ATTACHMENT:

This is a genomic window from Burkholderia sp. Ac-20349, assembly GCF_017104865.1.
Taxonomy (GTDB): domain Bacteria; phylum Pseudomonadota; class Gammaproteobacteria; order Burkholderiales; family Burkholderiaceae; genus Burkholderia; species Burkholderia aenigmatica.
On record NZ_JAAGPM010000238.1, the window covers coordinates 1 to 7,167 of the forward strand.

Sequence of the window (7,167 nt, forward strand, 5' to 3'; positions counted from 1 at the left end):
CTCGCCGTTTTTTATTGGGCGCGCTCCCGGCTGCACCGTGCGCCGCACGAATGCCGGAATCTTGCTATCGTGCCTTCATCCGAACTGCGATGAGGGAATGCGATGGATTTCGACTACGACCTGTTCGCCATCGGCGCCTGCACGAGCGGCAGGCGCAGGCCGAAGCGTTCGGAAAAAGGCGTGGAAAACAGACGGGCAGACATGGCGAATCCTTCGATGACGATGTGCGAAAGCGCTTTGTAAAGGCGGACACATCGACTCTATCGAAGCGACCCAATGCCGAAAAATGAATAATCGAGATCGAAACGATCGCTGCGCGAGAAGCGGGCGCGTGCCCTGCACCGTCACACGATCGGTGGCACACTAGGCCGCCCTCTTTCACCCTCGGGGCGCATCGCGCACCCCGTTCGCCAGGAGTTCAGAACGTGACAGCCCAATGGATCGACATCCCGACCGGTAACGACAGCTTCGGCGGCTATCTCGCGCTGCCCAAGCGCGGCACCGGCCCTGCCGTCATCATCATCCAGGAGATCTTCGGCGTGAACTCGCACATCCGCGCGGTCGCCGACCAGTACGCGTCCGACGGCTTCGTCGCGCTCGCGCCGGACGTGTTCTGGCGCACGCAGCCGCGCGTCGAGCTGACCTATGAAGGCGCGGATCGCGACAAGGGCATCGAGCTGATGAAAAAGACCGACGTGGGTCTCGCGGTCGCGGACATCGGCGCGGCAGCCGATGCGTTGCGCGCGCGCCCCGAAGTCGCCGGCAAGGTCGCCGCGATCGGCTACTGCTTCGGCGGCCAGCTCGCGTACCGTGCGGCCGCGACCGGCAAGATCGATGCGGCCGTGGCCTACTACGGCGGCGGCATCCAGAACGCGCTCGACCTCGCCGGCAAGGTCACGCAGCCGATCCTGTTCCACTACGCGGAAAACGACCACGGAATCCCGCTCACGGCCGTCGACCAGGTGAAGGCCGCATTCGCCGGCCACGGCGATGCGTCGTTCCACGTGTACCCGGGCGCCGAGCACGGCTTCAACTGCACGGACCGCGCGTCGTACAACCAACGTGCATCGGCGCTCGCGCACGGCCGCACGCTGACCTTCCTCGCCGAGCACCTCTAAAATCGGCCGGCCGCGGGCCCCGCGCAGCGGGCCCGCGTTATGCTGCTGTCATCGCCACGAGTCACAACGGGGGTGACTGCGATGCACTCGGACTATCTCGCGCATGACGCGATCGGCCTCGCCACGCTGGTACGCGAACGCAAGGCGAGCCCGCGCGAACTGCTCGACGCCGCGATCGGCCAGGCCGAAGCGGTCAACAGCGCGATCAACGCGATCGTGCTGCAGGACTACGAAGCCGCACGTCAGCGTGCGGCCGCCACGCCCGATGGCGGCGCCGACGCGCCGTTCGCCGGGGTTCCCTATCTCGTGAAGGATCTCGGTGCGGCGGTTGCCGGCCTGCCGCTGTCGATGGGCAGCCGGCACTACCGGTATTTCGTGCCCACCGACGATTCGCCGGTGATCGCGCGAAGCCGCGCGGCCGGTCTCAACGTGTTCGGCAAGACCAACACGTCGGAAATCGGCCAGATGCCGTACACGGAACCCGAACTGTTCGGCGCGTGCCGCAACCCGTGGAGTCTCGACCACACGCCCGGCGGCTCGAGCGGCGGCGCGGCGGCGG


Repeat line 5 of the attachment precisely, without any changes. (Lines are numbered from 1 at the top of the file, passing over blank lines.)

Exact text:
CTCGCCGTTTTTTATTGGGCGCGCTCCCGGCTGCACCGTGCGCCGCACGAATGCCGGAATCTTGCTATCGTGCCTTCATCCGAACTGCGATGAGGGAATGCGATGGATTTCGACTACGACCTGTTCGCCATCGGCGCCTGCACGAGCGGCAGGCGCAGGCCGAAGCGTTCGGAAAAAGGCGTGGAAAACAGACGGGCAGACATGGCGAATCCTTCGATGACGATGTGCGAAAGCGCTTTGTAAAGGCGGACACATCGACTCTATCGAAGCGACCCAATGCCGAAAAATGAATAATCGAGATCGAAACGATCGCTGCGCGAGAAGCGGGCGCGTGCCCTGCACCGTCACACGATCGGTGGCACACTAGGCCGCCCTCTTTCACCCTCGGGGCGCATCGCGCACCCCGTTCGCCAGGAGTTCAGAACGTGACAGCCCAATGGATCGACATCCCGACCGGTAACGACAGCTTCGGCGGCTATCTCGCGCTGCCCAAGCGCGGCACCGGCCCTGCCGTCATCATCATCCAGGAGATCTTCGGCGTGAACTCGCACATCCGCGCGGTCGCCGACCAGTACGCGTCCGACGGCTTCGTCGCGCTCGCGCCGGACGTGTTCTGGCGCACGCAGCCGCGCGTCGAGCTGACCTATGAAGGCGCGGATCGCGACAAGGGCATCGAGCTGATGAAAAAGACCGACGTGGGTCTCGCGGTCGCGGACATCGGCGCGGCAGCCGATGCGTTGCGCGCGCGCCCCGAAGTCGCCGGCAAGGTCGCCGCGATCGGCTACTGCTTCGGCGGCCAGCTCGCGTACCGTGCGGCCGCGACCGGCAAGATCGATGCGGCCGTGGCCTACTACGGCGGCGGCATCCAGAACGCGCTCGACCTCGCCGGCAAGGTCACGCAGCCGATCCTGTTCCACTACGCGGAAAACGACCACGGAATCCCGCTCACGGCCGTCGACCAGGTGAAGGCCGCATTCGCCGGCCACGGCGATGCGTCGTTCCACGTGTACCCGGGCGCCGAGCACGGCTTCAACTGCACGGACCGCGCGTCGTACAACCAACGTGCATCGGCGCTCGCGCACGGCCGCACGCTGACCTTCCTCGCCGAGCACCTCTAAAATCGGCCGGCCGCGGGCCCCGCGCAGCGGGCCCGCGTTATGCTGCTGTCATCGCCACGAGTCACAACGGGGGTGACTGCGATGCACTCGGACTATCTCGCGCATGACGCGATCGGCCTCGCCACGCTGGTACGCGAACGCAAGGCGAGCCCGCGCGAACTGCTCGACGCCGCGATCGGCCAGGCCGAAGCGGTCAACAGCGCGATCAACGCGATCGTGCTGCAGGACTACGAAGCCGCACGTCAGCGTGCGGCCGCCACGCCCGATGGCGGCGCCGACGCGCCGTTCGCCGGGGTTCCCTATCTCGTGAAGGATCTCGGTGCGGCGGTTGCCGGCCTGCCGCTGTCGATGGGCAGCCGGCACTACCGGTATTTCGTGCCCACCGACGATTCGCCGGTGATCGCGCGAAGCCGCGCGGCCGGTCTCAACGTGTTCGGCAAGACCAACACGTCGGAAATCGGCCAGATGCCGTACACGGAACCCGAACTGTTCGGCGCGTGCCGCAACCCGTGGAGTCTCGACCACACGCCCGGCGGCTCGAGCGGCGGCGCGGCGGCGG